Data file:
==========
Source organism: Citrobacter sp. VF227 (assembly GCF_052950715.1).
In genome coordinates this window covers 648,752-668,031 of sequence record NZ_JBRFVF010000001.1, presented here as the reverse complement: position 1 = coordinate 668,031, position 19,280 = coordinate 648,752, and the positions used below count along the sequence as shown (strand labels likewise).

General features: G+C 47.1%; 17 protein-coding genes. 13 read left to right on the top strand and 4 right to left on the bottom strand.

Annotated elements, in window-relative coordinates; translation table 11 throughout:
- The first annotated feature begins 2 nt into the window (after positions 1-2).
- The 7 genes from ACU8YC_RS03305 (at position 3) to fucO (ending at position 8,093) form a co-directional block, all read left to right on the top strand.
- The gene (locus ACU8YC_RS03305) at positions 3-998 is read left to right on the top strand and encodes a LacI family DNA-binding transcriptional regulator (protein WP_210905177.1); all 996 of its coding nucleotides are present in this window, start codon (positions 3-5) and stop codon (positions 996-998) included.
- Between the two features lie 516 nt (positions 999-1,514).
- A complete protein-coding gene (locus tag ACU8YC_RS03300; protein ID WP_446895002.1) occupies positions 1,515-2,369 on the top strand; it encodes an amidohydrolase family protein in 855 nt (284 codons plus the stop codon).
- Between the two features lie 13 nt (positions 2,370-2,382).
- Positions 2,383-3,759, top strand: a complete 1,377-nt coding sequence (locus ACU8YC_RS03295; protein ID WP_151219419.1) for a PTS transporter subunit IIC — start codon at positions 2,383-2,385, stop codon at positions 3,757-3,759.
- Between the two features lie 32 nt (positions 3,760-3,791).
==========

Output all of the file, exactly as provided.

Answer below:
Source organism: Citrobacter sp. VF227 (assembly GCF_052950715.1).
In genome coordinates this window covers 648,752-668,031 of sequence record NZ_JBRFVF010000001.1, presented here as the reverse complement: position 1 = coordinate 668,031, position 19,280 = coordinate 648,752, and the positions used below count along the sequence as shown (strand labels likewise).

General features: G+C 47.1%; 17 protein-coding genes. 13 read left to right on the top strand and 4 right to left on the bottom strand.

Annotated elements, in window-relative coordinates; translation table 11 throughout:
- The first annotated feature begins 2 nt into the window (after positions 1-2).
- The 7 genes from ACU8YC_RS03305 (at position 3) to fucO (ending at position 8,093) form a co-directional block, all read left to right on the top strand.
- The gene (locus ACU8YC_RS03305) at positions 3-998 is read left to right on the top strand and encodes a LacI family DNA-binding transcriptional regulator (protein WP_210905177.1); all 996 of its coding nucleotides are present in this window, start codon (positions 3-5) and stop codon (positions 996-998) included.
- Between the two features lie 516 nt (positions 999-1,514).
- A complete protein-coding gene (locus tag ACU8YC_RS03300; protein ID WP_446895002.1) occupies positions 1,515-2,369 on the top strand; it encodes an amidohydrolase family protein in 855 nt (284 codons plus the stop codon).
- Between the two features lie 13 nt (positions 2,370-2,382).
- Positions 2,383-3,759, top strand: a complete 1,377-nt coding sequence (locus ACU8YC_RS03295; protein ID WP_151219419.1) for a PTS transporter subunit IIC — start codon at positions 2,383-2,385, stop codon at positions 3,757-3,759.
- Between the two features lie 32 nt (positions 3,760-3,791).